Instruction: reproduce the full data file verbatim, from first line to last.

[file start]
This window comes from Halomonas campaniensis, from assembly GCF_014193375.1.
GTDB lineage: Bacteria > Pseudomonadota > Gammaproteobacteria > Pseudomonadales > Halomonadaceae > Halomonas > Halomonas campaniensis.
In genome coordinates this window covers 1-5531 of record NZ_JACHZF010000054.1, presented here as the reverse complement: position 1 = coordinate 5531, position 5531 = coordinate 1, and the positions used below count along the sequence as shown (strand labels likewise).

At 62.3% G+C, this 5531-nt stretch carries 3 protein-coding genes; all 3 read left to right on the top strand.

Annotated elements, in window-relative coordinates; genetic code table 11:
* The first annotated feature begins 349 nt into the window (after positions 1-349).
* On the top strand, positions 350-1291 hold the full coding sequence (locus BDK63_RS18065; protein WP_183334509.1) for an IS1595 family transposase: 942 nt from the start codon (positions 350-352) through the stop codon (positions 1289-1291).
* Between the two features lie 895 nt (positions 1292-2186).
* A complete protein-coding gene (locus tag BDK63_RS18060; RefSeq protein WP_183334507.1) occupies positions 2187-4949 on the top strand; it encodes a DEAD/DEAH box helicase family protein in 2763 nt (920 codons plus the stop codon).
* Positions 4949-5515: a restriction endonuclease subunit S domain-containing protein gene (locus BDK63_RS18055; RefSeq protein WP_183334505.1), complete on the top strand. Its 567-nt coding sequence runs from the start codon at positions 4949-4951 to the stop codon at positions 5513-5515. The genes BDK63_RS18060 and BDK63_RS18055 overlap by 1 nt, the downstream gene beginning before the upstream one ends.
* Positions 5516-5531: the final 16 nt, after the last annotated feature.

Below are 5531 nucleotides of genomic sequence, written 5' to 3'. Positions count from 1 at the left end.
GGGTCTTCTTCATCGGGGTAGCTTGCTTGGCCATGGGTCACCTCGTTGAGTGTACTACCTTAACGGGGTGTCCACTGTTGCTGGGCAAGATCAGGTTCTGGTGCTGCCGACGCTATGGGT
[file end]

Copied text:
This window comes from Halomonas campaniensis, from assembly GCF_014193375.1.
GTDB lineage: Bacteria > Pseudomonadota > Gammaproteobacteria > Pseudomonadales > Halomonadaceae > Halomonas > Halomonas campaniensis.
In genome coordinates this window covers 1-5531 of record NZ_JACHZF010000054.1, presented here as the reverse complement: position 1 = coordinate 5531, position 5531 = coordinate 1, and the positions used below count along the sequence as shown (strand labels likewise).

At 62.3% G+C, this 5531-nt stretch carries 3 protein-coding genes; all 3 read left to right on the top strand.

Annotated elements, in window-relative coordinates; genetic code table 11:
* The first annotated feature begins 349 nt into the window (after positions 1-349).
* On the top strand, positions 350-1291 hold the full coding sequence (locus BDK63_RS18065; protein WP_183334509.1) for an IS1595 family transposase: 942 nt from the start codon (positions 350-352) through the stop codon (positions 1289-1291).
* Between the two features lie 895 nt (positions 1292-2186).
* A complete protein-coding gene (locus tag BDK63_RS18060; RefSeq protein WP_183334507.1) occupies positions 2187-4949 on the top strand; it encodes a DEAD/DEAH box helicase family protein in 2763 nt (920 codons plus the stop codon).
* Positions 4949-5515: a restriction endonuclease subunit S domain-containing protein gene (locus BDK63_RS18055; RefSeq protein WP_183334505.1), complete on the top strand. Its 567-nt coding sequence runs from the start codon at positions 4949-4951 to the stop codon at positions 5513-5515. The genes BDK63_RS18060 and BDK63_RS18055 overlap by 1 nt, the downstream gene beginning before the upstream one ends.
* Positions 5516-5531: the final 16 nt, after the last annotated feature.

Below are 5531 nucleotides of genomic sequence, written 5' to 3'. Positions count from 1 at the left end.
GGGTCTTCTTCATCGGGGTAGCTTGCTTGGCCATGGGTCACCTCGTTGAGTGTACTACCTTAACGGGGTGTCCACTGTTGCTGGGCAAGATCAGGTTCTGGTGCTGCCGACGCTATGGGT